Tuesday, December 13, 2011

Why We Need More Lobbyists

How many times have you clicked a box to add your name to one of those “Make the world a better place. Sign our petition now” email links? Congratulations. You are a lobbyist. Have you ever accepted one whose purpose was to eliminate lobbyists? Congratulations. You are confused.

It’s become fashionable to gripe about lobbying and lobbyists as somehow evil, corrupt, and “un-American”. Trolls and pundits want to storm the castle with torches and pitchforks, demanding their obliteration. Actually, there is nothing more American than a good, old-fashioned lobbyist. 

Saturday, December 10, 2011

Tales Exaggerate Congressional Pay and Pensions

As long as I can remember, there has been a vague general rumbling that members of Congress collect exorbitant salaries and outrageous pensions and other benefits. The rumblings have changed form over the years, from idle gossip to organized viral email campaigns, but the substance remains. Despite efforts to spread the truth, many Americans still contend that members of Congress take home truckloads of money, don’t participate in Social Security, and get full pay for their lifetimes after serving only a single term in Congress. Sorry, folks, it just isn’t true.

Read More …

Wednesday, November 30, 2011

What is the Constitution Anyway?

Our schools don’t teach this stuff.

The U.S. Constitution has been in the news more in recent years than at any time that I can remember. Many Republicans have been throwing temper tantrums about the Constitution. They screech and whine and holler that they just love it eversomuch, but they’re usually wrong about what it says.

Schools used to teach “Civics”, which concerns the rules by which our governments are organized and how they operate. Then the schools stopped teaching civics for a while; it just wasn’t fashionable. Now, some schools teach it and some don’t. When they do teach it, they do it very poorly. And today, America has two generations of citizens who have no idea how our own government works. But that doesn’t stop them all from hollering at each other.

Wednesday, November 23, 2011

Thanksgiving, the U.S. Constitution, and American Ignorance

Thursday is Thanksgiving Day. American teachers tell us that we created the holiday to give thanks for the Pilgrims’ relatively safe completion of their first year in the New World. There were some offerings of thanks in that regard, but official Thanksgiving celebrations made only sporadic appearances in history until Congress declared a national holiday to honor the Civil War dead, wounded, and families in 1863.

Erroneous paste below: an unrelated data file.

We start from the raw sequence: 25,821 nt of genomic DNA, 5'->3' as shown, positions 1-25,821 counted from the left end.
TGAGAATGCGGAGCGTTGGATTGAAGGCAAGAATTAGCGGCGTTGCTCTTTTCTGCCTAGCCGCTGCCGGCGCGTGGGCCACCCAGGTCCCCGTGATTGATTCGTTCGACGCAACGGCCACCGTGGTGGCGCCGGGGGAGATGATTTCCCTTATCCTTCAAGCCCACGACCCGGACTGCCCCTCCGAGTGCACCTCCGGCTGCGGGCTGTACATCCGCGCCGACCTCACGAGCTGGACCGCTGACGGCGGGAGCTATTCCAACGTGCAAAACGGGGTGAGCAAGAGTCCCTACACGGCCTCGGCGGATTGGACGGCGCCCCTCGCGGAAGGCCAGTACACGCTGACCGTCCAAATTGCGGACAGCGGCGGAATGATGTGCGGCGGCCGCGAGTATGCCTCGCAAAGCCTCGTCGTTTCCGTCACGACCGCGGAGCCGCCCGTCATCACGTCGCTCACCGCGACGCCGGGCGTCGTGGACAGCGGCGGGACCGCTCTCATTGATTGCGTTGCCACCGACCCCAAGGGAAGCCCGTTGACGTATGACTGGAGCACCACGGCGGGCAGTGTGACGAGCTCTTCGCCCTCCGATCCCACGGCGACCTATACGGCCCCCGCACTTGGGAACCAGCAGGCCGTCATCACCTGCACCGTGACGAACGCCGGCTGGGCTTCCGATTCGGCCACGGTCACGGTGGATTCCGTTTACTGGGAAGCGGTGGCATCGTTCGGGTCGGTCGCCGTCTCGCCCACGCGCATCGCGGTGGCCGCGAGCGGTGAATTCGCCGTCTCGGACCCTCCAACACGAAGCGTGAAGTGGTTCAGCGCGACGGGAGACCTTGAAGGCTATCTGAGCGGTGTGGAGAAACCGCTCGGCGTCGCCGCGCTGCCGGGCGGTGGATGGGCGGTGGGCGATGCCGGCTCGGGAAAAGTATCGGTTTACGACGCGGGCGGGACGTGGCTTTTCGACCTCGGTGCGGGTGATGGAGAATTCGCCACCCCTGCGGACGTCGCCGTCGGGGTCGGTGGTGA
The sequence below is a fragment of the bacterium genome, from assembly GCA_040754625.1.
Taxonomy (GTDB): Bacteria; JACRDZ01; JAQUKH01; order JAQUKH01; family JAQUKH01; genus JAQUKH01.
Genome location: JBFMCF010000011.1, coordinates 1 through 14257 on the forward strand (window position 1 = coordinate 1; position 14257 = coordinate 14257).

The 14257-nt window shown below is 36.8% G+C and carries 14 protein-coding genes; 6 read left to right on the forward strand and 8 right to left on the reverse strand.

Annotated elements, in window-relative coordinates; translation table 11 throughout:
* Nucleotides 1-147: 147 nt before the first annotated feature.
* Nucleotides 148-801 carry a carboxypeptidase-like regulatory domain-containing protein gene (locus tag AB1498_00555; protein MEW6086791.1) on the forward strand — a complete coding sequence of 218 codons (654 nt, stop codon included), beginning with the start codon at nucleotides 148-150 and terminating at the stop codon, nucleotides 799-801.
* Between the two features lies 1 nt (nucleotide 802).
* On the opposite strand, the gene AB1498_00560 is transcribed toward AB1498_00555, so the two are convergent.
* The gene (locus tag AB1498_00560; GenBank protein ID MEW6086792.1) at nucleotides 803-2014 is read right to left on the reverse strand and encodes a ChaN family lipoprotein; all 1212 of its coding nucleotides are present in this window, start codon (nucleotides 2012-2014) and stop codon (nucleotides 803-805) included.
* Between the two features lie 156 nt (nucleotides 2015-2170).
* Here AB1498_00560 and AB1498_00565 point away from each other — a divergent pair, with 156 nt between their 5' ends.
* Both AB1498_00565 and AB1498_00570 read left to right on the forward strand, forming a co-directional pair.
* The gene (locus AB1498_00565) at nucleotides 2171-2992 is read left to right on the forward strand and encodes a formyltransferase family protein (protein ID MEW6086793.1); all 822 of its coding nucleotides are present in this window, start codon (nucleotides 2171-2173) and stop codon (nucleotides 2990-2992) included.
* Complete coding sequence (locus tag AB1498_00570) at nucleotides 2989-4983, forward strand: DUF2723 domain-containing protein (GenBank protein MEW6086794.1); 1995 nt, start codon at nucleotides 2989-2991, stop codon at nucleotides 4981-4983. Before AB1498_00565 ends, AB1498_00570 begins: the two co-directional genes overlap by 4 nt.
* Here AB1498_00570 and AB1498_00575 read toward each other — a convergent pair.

But the first federal Thanksgiving Day Proclamation wasn’t about Pilgrims, or a difficult winter, or a civil war. It was about government. In 1789 Congress asked President George Washington to proclaim a day of thanks for the United States Constitution. The Constitution was about sixteen months old when Washington issued his proclamation on October 3, 1789. America celebrated its first Thanksgiving Day as a nation on November 26.
Read More …

Monday, October 10, 2011

Obama to Visit Pittsburgh for American Jobs Act

I'll be covering President Obama's event at IBEW Local 5, Pittsburgh, for his American Jobs Act tomorrow in South Side. Watch my column for the story.


Thursday, October 6, 2011

TV’s Latest Trend Offends All of Us

Women worked hard to build our “place” in the world. We made progress, until now. Mad Men, Pan Am, and The Playboy Club drag us backward to the juvenile behaviors of their period. This junk was bad enough 50 years ago. It’s worse now. Teach your children.

Read More …

Monday, October 3, 2011

Voter Registration Deadline is Tuesday, October 11

Local elections don’t carry nearly as much drama as federal and state contests, but are no less important. Be sure you’re registered to vote by October 11. Learn where and how here.

Read More …

Friday, September 30, 2011

Pittsburgh Unity Fair Offers Help for All Working Families

Unemployment is a community problem. Are you out of work, facing a lay-off, or under-employed? Do you know someone who is? The Pennsylvania Wants to Work! Resource, Jobs and Unity Fair can connect you with information, help, and support.

Read More . . . . http://www.associatedcontent.com/article/8874419/pittsburgh_unity_fair_offers_help_for.html?cat=31

Wednesday, September 28, 2011

President Obama’s American Jobs Act

Congress is now sitting on President Obama’s American Jobs Act. It emphasizes infrastructure improvements and tax cuts. Given the politics, it will not move quickly. Congress just isn’t interested because it affects your life, not theirs.

Read More … http://www.associatedcontent.com/article/8689657/president_obamas_american_jobs_act.html?cat=3

Friday, September 9, 2011

Weekly News Roundup September 9

Check out these interesting articles on kids and technology!

 Back-to-school advice for parents of special needs kids (mommyish.com)

 The top 10 most influential kid bloggers (babble.com)

 Pittsburgh's A+ Schools program seeks volunteers for confidential teacher talks (post-gazette.com)

 Father and son curated blog "The Kid Should See This" shares off-the-grid videos to educate and entertain children (thekidshouldseethis.com)

  The top 5 real-life skills students need to be taught today (edweek.org)

 LeapFrog creates its own "iPad" (usatoday.com)

 Trick-or-Treat for UNICEF goes digital with online costume party (marketwatch.com)


For more information,visit the Spark blog!

Wednesday, September 7, 2011

Republicans Want to Steal Your Vote

Lyndon Johnson said voting is: "…the basic right without which all others are meaningless.” He signed the Voting Rights Act as president in 1965. Today, the Republican Party and other Koch brothers’ stooges want to strip you of your right to vote.

Read More … http://www.associatedcontent.com/article/8374989/republicans_want_to_steal_your_vote.html

Thursday, September 1, 2011

Join Your Friends and Neighbors in the Labor Day Parade

Monday September 5, Labor Day parade, downtown. Gather 8:30. Parade 10:00. Unions honor all workers-union and nonunion-especially now when corporate and political thugs attack U.S. workers like never before. Watch Out America! They’re Coming For You Next.

Friday, August 26, 2011